We need to approach these two different selfish drivers in different ways.

Aggressive tailgaters

This one is easy, as soon as it’s safe to let them pass, do so.

It can be tempting to hold them up or wind them up. Good advice would be to slow down by gently easing off the gas pedal. This will hopefully lead to them passing you sooner and becoming some other poor motorists problem.

If you try to aggravate them you’ll only make the situation worse, which could lead to road rage, and we all know where those incidents have led to in the past.

Passive tailgaters

To deal with these people will require a bit more thought.

With both passive and aggressive always leave lots of room in front.

Even though it is tempting to make some room between you and the oblivious moron behind you, you may need this extra space for safer braking. And if you get too close to the car in front, then you become the problem!!!

Flashing your brake lights continuously is likely to have little effect, the more you do it the less impact it will have, and if they’re really too close they’re not going to see your brake lights anyway.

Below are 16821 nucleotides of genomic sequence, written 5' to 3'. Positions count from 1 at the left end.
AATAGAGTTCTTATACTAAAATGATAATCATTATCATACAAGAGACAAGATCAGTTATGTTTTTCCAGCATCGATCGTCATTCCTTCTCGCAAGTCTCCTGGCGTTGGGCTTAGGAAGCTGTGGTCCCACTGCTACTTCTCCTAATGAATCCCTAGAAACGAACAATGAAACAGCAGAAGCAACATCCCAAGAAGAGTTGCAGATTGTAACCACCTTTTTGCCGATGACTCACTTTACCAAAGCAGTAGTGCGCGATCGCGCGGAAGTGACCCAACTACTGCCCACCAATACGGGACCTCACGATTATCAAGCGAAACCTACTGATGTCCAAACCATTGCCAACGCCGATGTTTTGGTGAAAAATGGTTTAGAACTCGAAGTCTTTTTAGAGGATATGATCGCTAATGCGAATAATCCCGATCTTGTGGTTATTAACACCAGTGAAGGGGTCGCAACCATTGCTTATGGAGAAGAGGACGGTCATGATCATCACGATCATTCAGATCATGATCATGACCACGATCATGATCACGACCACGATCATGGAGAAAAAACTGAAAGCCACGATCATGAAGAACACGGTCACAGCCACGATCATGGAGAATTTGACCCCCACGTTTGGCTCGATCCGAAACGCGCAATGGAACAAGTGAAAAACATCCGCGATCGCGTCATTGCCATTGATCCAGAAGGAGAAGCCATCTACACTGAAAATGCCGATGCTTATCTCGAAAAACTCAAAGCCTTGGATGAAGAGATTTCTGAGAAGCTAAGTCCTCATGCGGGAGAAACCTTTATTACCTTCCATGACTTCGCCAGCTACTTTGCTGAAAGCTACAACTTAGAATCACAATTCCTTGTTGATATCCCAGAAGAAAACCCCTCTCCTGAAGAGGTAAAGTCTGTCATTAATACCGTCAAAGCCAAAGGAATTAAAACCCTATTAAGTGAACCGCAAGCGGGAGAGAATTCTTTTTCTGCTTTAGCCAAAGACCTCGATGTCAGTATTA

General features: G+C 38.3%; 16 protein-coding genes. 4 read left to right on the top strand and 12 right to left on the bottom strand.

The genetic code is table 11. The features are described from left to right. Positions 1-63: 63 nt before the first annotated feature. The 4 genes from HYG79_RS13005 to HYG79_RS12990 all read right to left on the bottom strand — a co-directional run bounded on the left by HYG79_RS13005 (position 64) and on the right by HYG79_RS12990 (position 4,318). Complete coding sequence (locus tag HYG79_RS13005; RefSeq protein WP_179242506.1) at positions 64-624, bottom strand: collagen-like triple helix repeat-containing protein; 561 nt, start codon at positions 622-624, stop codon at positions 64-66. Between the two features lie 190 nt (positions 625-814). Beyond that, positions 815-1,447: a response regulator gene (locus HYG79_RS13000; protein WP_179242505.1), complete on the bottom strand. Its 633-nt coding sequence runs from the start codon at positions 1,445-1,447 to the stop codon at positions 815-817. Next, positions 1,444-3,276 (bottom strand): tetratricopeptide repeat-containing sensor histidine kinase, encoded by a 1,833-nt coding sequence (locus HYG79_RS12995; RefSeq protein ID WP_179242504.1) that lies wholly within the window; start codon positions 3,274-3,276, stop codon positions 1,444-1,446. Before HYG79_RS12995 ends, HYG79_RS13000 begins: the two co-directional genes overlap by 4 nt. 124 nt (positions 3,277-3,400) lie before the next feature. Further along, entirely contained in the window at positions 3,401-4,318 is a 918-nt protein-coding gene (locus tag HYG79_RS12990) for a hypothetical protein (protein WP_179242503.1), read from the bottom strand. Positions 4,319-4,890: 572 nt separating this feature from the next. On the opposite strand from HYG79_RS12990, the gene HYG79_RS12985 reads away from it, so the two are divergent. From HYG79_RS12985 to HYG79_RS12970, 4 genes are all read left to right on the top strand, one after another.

Ease off the accelerator in case you have to brake sharply.

If you do get rear ended, it is highly unlikely that you will ever be found at fault if you are hit from behind.


Don’t be a tailgater yourself!!!

Only a fool breaks the two second rule!!!

Fiat Panda range starts from £8,445

Citroen DS5 range starts from £23,000

BMW 1 Series range starts from £18,030

The Chrysler Ypsilon range starts from £10,695

The SEAT Leon range starts from £14,885

The Peugeot 3008 Hybrid4 range starts from £26,995

The Skoda Octavia range starts £13,280

The Vauxhall Astra range starts from £12,995

The Audi A1 range starts from £13,420

The Kia Picanto range starts from £7,795

The Hyundai i10 range starts from £8,345

The Volvo C30 range starts from £14,995

The MINI range starts from £11,810

The VW Golf range starts from £15,865